A Japanese agritech company called Mebiol has been fielding calls from China, India, Thailand and Brazil about its workaround for soil contamination and insufficient water. The key is a "hydrogel" film, on which plants can grow.
The film reduces water usage by 90%, compared with conventional hydroponics. "No matter what the weather is, this film can supply stable food," said Yuichi Mori, Mebiol's founder. The company has secured patents in 130 countries, and 3,500 tons of tomatoes are already grown with the film annually. Revenue reached 350 million yen ($3.27 million) in fiscal 2018.
"The number of overseas inquiries has tripled compared with two years ago," Mori said.
Asian governments hope to harness new technologies as they compete -- and sometimes collaborate -- to ensure food security for their people.
Singapore has lined up a series of food projects, including an 18-hectare Agri-Food Innovation Park that will be used for high-tech farming along with research and development. Even insect farms are on the menu.
Sustenir Agriculture, a Singaporean vertical farming company, has successfully cultivated strawberry plants in a laboratory and is selling the product through online supermarket RedMart.
Singapore, despite its wealth, is in a precarious position because it imports 90% of its food -- imports that were worth around 11.3 billion Singaporean dollars ($8.18 billion) in 2018. This makes the city-state vulnerable if and when other countries restrict exports to safeguard their own supplies.
Malaysia raised alarm over precisely this in December, when it announced it was looking at limiting shipments of seafood and eggs.
Singapore has been aware of this risk for years. It has actively sought to diversify its procurement, expanding its import sources to 180 countries from 140 in 2004, Environment and Water Resources Minister Masagos Zulkifli told parliament earlier this year.
"We take for granted apples from Poland, bananas from Ecuador and Mandarin oranges from China in our supermarkets," Zulkifli said, stressing that all these foods are "the fruits of a deliberate strategy."
Ultimately, however, the city-state wants to become more self-sufficient. The current goal is to triple homegrown food production by 2030.
Over in the Philippines, the government is gathering extensive data and offering farmers advice on how to navigate an unpredictable climate.
The Department of Agriculture's office in charge of climate change launched a program in 2013 to evaluate the sensitivity of farming communities to extreme weather and help them adjust. The program is called the Adaptation and Mitigation Initiative in Agriculture, and the communities involved are known as AMIA Villages.
Comprehensive local data will form the "basis on how the communities will specifically address the climate vulnerabilities they are experiencing, and to improve the implementation of climate-related strategies," explained Director U-Nichols Manalo, head of the climate change office.
Cecilia Quipayo, leader of the farming community in the village of Cagbunga, signed up for the AMIA program in August 2017. Since then, she said, her organization has received regular updates from the regional agriculture office. "They let us know when it will rain, when it is best to plant, when we should dry the grains, among others," Quipayo said. Local farmers were also introduced to alternatives, like growing vegetables and raising ducks, to diversify their incomes and food supplies.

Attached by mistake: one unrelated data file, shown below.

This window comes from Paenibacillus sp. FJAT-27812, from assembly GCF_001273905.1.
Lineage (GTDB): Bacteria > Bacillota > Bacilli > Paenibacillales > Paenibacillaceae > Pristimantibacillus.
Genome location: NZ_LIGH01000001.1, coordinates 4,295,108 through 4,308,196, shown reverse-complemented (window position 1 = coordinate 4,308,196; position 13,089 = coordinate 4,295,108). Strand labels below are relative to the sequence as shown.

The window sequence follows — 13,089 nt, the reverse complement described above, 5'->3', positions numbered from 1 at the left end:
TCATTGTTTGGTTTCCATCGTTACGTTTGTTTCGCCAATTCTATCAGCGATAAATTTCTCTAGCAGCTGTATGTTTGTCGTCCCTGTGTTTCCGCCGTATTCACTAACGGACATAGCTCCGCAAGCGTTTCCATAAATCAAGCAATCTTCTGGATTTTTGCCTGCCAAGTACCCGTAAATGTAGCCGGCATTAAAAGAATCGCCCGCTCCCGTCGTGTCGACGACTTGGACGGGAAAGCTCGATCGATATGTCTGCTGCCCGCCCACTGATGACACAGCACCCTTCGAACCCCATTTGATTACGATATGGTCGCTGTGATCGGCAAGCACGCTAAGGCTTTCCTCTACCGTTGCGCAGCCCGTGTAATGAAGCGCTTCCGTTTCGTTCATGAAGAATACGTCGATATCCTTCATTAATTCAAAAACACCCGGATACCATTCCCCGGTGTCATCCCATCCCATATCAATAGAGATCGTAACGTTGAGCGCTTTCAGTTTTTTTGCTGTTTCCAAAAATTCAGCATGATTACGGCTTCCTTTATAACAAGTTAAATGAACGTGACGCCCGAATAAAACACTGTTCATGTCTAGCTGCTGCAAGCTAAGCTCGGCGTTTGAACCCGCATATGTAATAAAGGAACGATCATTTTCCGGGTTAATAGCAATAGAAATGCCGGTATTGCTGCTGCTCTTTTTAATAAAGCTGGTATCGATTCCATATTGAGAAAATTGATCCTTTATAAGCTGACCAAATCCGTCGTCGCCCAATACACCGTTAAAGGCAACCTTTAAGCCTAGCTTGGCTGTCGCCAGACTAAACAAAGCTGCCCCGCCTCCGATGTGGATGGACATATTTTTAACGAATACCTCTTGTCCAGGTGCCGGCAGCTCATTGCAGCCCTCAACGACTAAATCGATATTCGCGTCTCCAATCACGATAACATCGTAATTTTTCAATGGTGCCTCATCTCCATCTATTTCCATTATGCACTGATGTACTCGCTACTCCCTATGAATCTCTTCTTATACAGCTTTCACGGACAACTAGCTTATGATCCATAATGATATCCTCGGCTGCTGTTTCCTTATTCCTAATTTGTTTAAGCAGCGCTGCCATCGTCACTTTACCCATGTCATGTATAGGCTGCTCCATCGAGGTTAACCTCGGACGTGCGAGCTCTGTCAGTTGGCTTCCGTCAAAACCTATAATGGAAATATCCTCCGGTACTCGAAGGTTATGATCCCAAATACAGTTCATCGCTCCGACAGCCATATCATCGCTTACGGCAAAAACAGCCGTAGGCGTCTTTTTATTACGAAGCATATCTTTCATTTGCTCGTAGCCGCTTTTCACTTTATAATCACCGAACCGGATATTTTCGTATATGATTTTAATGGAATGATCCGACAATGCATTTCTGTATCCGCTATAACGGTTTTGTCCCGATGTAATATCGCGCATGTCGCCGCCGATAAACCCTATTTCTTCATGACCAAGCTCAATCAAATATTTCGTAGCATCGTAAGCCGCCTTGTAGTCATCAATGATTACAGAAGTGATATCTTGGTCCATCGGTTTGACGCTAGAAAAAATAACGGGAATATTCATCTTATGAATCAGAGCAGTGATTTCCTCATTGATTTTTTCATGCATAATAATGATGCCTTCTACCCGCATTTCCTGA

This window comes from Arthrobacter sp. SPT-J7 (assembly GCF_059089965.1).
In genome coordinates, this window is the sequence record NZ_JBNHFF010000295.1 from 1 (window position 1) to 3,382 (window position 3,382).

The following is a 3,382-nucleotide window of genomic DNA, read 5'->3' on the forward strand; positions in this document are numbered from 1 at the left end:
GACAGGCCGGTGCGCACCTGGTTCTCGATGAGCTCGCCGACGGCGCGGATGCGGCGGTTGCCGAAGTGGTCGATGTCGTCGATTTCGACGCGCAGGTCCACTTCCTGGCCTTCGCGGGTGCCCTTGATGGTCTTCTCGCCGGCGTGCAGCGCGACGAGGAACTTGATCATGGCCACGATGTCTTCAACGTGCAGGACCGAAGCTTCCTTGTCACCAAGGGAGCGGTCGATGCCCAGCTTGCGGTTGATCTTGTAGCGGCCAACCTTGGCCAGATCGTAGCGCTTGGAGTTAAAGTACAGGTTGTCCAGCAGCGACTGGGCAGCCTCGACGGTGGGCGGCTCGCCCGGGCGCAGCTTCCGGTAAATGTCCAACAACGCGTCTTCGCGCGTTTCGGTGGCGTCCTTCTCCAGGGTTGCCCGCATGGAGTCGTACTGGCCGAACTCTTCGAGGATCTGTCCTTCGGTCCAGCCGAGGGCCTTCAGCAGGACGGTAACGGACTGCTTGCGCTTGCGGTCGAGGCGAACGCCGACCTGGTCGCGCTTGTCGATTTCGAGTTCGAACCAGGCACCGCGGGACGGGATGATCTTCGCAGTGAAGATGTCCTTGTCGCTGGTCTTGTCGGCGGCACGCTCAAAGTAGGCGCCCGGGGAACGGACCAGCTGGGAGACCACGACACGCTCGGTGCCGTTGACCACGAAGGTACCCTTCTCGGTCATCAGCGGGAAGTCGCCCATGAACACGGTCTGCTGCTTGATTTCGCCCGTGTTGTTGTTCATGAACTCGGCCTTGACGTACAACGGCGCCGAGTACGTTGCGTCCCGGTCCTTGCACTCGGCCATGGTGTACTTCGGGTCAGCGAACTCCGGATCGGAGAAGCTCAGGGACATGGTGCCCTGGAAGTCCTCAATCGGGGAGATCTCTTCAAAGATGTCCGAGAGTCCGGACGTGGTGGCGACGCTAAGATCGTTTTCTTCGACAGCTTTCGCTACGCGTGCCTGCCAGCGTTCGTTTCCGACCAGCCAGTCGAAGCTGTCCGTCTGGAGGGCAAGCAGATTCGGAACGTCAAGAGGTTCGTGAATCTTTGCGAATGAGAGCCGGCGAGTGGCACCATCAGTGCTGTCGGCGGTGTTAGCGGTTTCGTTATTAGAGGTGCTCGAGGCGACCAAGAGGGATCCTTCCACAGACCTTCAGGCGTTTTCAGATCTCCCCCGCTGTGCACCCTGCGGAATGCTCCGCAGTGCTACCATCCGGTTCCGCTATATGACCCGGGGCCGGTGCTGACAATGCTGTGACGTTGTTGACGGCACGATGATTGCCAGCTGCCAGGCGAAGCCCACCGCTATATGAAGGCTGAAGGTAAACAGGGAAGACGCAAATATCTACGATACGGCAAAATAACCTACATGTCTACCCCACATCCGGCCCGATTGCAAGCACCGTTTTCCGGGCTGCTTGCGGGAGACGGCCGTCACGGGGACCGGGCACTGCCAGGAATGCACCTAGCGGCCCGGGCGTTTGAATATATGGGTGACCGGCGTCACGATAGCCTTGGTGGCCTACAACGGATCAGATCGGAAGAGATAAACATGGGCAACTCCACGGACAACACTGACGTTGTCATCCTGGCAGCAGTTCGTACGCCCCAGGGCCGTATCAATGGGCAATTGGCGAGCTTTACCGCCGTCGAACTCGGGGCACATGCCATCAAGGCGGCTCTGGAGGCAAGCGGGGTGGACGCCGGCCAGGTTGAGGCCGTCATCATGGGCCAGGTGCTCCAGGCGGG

A 2017 study only added to the urgency. With every temperature increase of 1 C, the research found, the Philippines' rice yield will decline by 10%. To avoid that, the local authorities in Davao -- President Rodrigo Duterte's home region -- have urged farmers to plant sturdier, next-generation varieties that can stand up to heat, droughts, floods, diseases and salinity, local media reported.
But as governments and countries turn to high-tech climate solutions, some experts say they should watch out for ripple effects. Others stress the need for not just country-specific measures but also more international cooperation.
"Even if a certain technology can address one issue, it could sometimes have a negative effect on other issues," said Nobuko Saigusa, director of Japan's National Institute for Environmental Studies and a contributor to the IPCC report. She advises combining "several measures, which have a positive effect on multiple issues" in order to "minimize the trade-offs and maximize the synergy."
A step toward more collaboration came in August, when the Asia-Pacific Economic Cooperation forum released a joint statement on food security, in which agriculture ministers acknowledged the growing impact of climate change on production. Masayuki Yokozawa, a professor at Tokyo's Waseda University, said it was "a good attempt to strengthen regional cooperation to suppress the variability of climate and agriculture production."
The risks are there for all to see -- and they extend far beyond malnutrition.
Back in 2008, when wheat prices surged due to dry weather and a resource boom, the global population suffering from hunger exceeded 1 billion in 2009. This pressure is considered one factor that sparked the Arab Spring protests in the Middle East.
A failure to take sufficient countermeasures now, the Natural Resource Research Institute's Shibata warned, could lead to more hunger as well as "conflict, especially in the vulnerable countries of Asia."
Nikkei staff writers Dylan Loh in Singapore, Masayuki Yuda in Bangkok and Researcher Ella Hermonio in Manila contributed to this report.